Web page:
I’m Tired of Doing Everything In Our Marriage

Blackboard chores

Domestic maintenance isn’t necessarily an enjoyable thing. Even if you like the results – a clean bathroom, clean clothes to wear, a well-kept lawn – the actual process of getting these things in order can be boring, feel like drudgery, and is awfully easy to neglect. But if you don’t do it, someone else has to.

We sometimes forget that the things we enjoy (in our own homes or otherwise) are the products of someone’s hard work, that every made bed, mowed lawn, cooked meal, vacuumed carpet, and scrubbed toilet took the time and energy of a real live person.

It’s easy to take things for granted when you’re not doing them yourself – and the opposite is true too: it’s easy to feel resentful if you feel like you’re pouring your effort into chores for someone else’s enjoyment, especially if they aren’t returning the favor.

Division of household responsibilities is one of the most common things couples fight about, right behind money. When there’s an imbalance of household responsibilities, people usually fall into one of two camps: either they feel like they do everything all the time, or they’re sick of being nagged about doing more around the house.

In either case, it’s clear that there’s a disparity of responsibility that needs fixing. For the person who feels nagged, they simply need to understand that they’re not holding up their end of the bargain – or their contributions are going unrecognized.

For the person feeling overloaded, they need to reassess how they’re asking for help, perhaps relinquish some of their need for control (which can go hand in hand with taking on too many responsibilities), and even look for places where some of the chores can slide a little.

In either case, the solution rests in establishing some ground rules, working together to find a way to agree one a) what needs to be done, b) how often it needs to be done, and c) who’s going to do it.

Every household, and with it, every couple, is going to have a different set of responsibilities. There are the common ones, of course, like house cleaning, paying bills, maintenance on the house or the car, and all of that – but there will also be needs totally unique to your family. And because we’re all a little bit different, there are going to be things we just HATE to do, and other things we don’t mind so much.

So how do you figure out who’s supposed to do what?

As with so many other problems, the solution begins with communication!

First, you’ve got to take a step back from the whole ordeal and just agree that nobody likes to do chores, but they still have to get done. It doesn’t have to be a “your or me” division, but rather a “we” approach to getting things done because you both desire the results. This means contributing your fair share not just because you “have to,” but also so your spouse doesn’t feel overburdened – so you can both enjoy the fruits of labor your BOTH contribute.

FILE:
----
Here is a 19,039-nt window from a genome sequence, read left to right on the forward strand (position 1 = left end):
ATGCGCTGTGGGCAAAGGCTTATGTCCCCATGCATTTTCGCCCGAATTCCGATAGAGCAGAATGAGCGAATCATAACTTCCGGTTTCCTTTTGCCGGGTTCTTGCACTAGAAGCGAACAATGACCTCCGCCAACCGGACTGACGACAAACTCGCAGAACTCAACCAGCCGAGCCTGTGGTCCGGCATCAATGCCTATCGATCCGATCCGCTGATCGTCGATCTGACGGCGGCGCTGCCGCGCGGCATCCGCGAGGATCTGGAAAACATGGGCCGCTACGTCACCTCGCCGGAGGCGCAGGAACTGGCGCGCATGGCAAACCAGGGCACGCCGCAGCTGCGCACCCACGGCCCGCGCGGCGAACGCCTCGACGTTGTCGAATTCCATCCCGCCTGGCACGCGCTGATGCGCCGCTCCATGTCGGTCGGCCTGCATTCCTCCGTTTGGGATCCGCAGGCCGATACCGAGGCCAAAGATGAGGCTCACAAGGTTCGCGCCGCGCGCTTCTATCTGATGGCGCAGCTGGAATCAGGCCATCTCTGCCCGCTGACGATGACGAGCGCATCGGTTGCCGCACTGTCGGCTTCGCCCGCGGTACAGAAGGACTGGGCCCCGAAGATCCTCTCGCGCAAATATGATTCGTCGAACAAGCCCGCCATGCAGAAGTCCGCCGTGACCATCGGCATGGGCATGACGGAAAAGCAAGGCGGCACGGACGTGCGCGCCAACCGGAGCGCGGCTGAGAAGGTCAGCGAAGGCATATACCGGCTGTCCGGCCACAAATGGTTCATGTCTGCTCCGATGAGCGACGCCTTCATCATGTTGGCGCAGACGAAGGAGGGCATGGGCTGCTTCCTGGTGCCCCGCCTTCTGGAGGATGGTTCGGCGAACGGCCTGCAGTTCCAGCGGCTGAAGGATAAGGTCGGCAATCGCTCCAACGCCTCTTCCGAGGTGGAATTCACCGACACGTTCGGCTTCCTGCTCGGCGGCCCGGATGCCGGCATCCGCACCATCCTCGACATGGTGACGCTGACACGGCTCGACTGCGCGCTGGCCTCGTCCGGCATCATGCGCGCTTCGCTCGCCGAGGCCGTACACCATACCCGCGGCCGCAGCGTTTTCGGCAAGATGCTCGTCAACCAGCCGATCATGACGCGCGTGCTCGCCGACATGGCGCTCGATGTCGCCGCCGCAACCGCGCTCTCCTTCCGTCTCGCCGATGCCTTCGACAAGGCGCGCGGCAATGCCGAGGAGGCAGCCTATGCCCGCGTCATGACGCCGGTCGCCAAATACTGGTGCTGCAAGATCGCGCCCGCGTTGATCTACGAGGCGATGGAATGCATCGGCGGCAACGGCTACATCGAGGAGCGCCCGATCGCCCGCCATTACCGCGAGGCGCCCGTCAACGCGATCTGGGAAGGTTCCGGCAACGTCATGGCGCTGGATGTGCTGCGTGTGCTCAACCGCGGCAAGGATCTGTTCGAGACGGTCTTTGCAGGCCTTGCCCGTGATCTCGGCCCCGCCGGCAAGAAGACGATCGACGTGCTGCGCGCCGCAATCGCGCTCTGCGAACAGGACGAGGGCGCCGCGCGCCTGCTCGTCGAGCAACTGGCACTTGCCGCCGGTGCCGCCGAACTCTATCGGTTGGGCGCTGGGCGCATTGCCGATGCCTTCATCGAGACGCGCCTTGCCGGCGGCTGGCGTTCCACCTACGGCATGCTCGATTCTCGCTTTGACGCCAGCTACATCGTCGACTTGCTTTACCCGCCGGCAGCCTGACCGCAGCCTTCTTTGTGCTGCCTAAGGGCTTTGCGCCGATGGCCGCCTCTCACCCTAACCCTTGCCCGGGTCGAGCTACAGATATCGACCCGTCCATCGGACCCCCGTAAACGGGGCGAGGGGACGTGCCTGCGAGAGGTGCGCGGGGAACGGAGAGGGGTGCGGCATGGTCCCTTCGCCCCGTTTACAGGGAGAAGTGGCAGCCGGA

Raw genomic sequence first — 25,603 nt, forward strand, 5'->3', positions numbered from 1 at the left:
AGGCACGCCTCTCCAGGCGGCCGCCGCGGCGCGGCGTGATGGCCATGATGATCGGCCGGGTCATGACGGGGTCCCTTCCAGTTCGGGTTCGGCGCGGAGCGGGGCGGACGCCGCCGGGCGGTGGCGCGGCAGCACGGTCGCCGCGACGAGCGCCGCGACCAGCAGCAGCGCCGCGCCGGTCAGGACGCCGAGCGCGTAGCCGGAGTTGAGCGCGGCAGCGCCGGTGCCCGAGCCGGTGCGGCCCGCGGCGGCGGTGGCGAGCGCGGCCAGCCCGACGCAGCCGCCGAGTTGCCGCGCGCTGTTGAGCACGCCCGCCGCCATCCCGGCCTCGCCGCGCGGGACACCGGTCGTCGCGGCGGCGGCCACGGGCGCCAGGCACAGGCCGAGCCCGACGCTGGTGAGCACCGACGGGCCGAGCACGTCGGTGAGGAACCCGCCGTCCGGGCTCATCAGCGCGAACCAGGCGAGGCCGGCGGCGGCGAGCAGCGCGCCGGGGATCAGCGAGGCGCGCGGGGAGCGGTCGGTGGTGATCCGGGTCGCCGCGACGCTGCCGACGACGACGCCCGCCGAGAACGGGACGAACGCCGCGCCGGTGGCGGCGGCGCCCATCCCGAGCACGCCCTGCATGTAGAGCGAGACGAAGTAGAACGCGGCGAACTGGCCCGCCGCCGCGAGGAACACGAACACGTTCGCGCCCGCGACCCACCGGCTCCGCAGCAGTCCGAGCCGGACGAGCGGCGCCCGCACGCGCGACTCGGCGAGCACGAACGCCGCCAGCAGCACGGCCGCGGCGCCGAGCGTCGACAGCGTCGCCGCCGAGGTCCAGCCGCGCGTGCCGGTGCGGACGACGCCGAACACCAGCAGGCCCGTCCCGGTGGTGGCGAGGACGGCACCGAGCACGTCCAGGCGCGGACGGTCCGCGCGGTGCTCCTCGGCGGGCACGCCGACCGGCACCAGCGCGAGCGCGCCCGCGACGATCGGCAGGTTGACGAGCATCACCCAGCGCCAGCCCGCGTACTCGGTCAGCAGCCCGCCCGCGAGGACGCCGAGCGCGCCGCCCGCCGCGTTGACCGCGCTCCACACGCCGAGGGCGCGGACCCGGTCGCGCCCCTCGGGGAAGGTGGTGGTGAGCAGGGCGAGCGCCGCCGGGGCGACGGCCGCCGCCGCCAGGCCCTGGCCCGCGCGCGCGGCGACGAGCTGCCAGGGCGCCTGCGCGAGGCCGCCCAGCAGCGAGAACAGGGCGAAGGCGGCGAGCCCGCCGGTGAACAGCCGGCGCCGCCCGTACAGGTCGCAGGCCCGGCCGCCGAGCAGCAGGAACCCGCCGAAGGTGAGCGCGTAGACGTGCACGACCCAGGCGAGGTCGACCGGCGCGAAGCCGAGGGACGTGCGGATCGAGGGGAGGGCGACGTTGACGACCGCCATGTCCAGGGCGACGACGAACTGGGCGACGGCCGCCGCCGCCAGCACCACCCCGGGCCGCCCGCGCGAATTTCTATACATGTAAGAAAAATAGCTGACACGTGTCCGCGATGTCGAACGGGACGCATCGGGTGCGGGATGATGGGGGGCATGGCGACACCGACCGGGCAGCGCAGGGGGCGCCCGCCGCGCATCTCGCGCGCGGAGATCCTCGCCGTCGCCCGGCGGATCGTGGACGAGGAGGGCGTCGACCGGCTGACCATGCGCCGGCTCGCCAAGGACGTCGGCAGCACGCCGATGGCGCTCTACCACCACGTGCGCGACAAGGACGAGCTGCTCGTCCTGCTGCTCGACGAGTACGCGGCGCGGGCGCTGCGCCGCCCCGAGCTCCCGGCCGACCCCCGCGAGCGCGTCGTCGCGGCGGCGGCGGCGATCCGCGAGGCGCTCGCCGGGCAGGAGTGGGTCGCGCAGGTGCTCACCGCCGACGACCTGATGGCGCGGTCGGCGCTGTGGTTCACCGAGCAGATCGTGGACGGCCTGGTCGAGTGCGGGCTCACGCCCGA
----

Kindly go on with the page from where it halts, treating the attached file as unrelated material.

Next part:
The next part, however, has to get down to the nitty gritty a little bit. You’ve got to decide how you’re going to split things up. For some chores, it’s easy – if one of you is particularly well organized and already maintains household finances, it seems pretty clear that bill paying is an apt job for that person. The same goes for household maintenance or preparing a large, fancy meal – sometimes skillset determines who’s best for the job.

In still other situations, being nitpicky about something minor may equate to volunteering for a particular job. Hate the way your spouse folds laundry or loads the dishwasher? If you’ve got a particular way you want it done, you might just have to do it yourself.

Now, for EVERYTHING else (and there’s no shortage of chores to be done on any given day), you just have to divide it up based on who has time, who has energy, and who hates what the least…

For some couples, a strict division of responsibilities works best – one person does the laundry, the other does the dishes, etc. For others, it’s a matter of who has the time in the moment, as long as things get done. Most commonly, it will be some combination of the two, where some responsibilities are “assigned” and others are shared.

However you choose to split things up, this problem has to be addressed to avoid unnecessary stress and conflict. Instead of making demands of one another or setting unrealistic expectations when you haven’t talked about it, the happiest and most equitable solution stems from both people in the marriage taking personal responsibility for the good of the household.

If you’re both volunteering to get things done (without having to be asked), you’ll be less likely to feel like anyone is shirking responsibility – and less likely to feel the need to nag your partner.

You can try tactics like listing ALL of the household responsibilities you contribute to, estimating the time spent, and comparing your list with your spouse’s to work toward a more even division of labor.

You can barter with chores: i.e. “I’ll walk to the dog and unclog the sink if you’ll take care of the laundry.”

You can tackle some things together, deciding on a day and time double-team cleaning the bedroom or the kitchen, or one of you sweeps while the other mops, one of you washes dishes while the other dries and puts them away.

However you slice it, the important lesson here is to be up front about your expectations and your feelings so no one feels overburdened or neglected. Don’t put all the responsibility on yourself, and don’t expect your spouse to do everything either. It’s up to everyone to contribute!

Keep this sorted out and you’ll feel the stress melt away!


For more advice on how to strengthen your marriage, check out the StrongMarriageNow System today!

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Stuart 9 years ago